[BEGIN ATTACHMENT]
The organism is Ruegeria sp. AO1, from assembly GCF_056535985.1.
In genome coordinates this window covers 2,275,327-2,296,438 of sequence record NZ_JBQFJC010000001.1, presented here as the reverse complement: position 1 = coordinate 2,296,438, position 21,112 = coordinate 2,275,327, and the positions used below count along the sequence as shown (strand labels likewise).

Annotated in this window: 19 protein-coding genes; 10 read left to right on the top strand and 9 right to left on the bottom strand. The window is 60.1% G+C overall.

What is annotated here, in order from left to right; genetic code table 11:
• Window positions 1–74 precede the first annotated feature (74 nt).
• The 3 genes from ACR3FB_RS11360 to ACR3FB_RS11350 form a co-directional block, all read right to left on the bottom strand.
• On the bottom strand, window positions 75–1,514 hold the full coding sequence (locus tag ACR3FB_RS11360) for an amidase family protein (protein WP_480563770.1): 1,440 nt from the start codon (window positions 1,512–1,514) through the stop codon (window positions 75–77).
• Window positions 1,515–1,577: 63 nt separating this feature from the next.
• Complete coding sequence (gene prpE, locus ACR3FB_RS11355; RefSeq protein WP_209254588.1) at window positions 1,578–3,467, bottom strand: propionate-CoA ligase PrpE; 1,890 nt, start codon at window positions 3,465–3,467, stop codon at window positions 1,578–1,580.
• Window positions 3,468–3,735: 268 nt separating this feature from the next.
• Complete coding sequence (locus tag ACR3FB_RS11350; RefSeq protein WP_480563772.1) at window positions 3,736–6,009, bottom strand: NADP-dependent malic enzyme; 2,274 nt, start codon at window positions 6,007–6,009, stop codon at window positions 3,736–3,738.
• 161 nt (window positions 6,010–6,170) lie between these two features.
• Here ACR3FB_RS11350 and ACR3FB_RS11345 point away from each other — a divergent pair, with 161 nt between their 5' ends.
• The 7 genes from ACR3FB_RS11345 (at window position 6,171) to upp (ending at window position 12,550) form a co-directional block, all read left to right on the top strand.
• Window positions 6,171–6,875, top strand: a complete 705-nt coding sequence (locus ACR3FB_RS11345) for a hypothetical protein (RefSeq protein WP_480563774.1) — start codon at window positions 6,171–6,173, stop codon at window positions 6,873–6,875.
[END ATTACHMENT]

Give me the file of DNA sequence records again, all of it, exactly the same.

The organism is Ruegeria sp. AO1, from assembly GCF_056535985.1.
In genome coordinates this window covers 2,275,327-2,296,438 of sequence record NZ_JBQFJC010000001.1, presented here as the reverse complement: position 1 = coordinate 2,296,438, position 21,112 = coordinate 2,275,327, and the positions used below count along the sequence as shown (strand labels likewise).

Annotated in this window: 19 protein-coding genes; 10 read left to right on the top strand and 9 right to left on the bottom strand. The window is 60.1% G+C overall.

What is annotated here, in order from left to right; genetic code table 11:
• Window positions 1–74 precede the first annotated feature (74 nt).
• The 3 genes from ACR3FB_RS11360 to ACR3FB_RS11350 form a co-directional block, all read right to left on the bottom strand.
• On the bottom strand, window positions 75–1,514 hold the full coding sequence (locus tag ACR3FB_RS11360) for an amidase family protein (protein WP_480563770.1): 1,440 nt from the start codon (window positions 1,512–1,514) through the stop codon (window positions 75–77).
• Window positions 1,515–1,577: 63 nt separating this feature from the next.
• Complete coding sequence (gene prpE, locus ACR3FB_RS11355; RefSeq protein WP_209254588.1) at window positions 1,578–3,467, bottom strand: propionate-CoA ligase PrpE; 1,890 nt, start codon at window positions 3,465–3,467, stop codon at window positions 1,578–1,580.
• Window positions 3,468–3,735: 268 nt separating this feature from the next.
• Complete coding sequence (locus tag ACR3FB_RS11350; RefSeq protein WP_480563772.1) at window positions 3,736–6,009, bottom strand: NADP-dependent malic enzyme; 2,274 nt, start codon at window positions 6,007–6,009, stop codon at window positions 3,736–3,738.
• 161 nt (window positions 6,010–6,170) lie between these two features.
• Here ACR3FB_RS11350 and ACR3FB_RS11345 point away from each other — a divergent pair, with 161 nt between their 5' ends.
• The 7 genes from ACR3FB_RS11345 (at window position 6,171) to upp (ending at window position 12,550) form a co-directional block, all read left to right on the top strand.
• Window positions 6,171–6,875, top strand: a complete 705-nt coding sequence (locus ACR3FB_RS11345) for a hypothetical protein (RefSeq protein WP_480563774.1) — start codon at window positions 6,171–6,173, stop codon at window positions 6,873–6,875.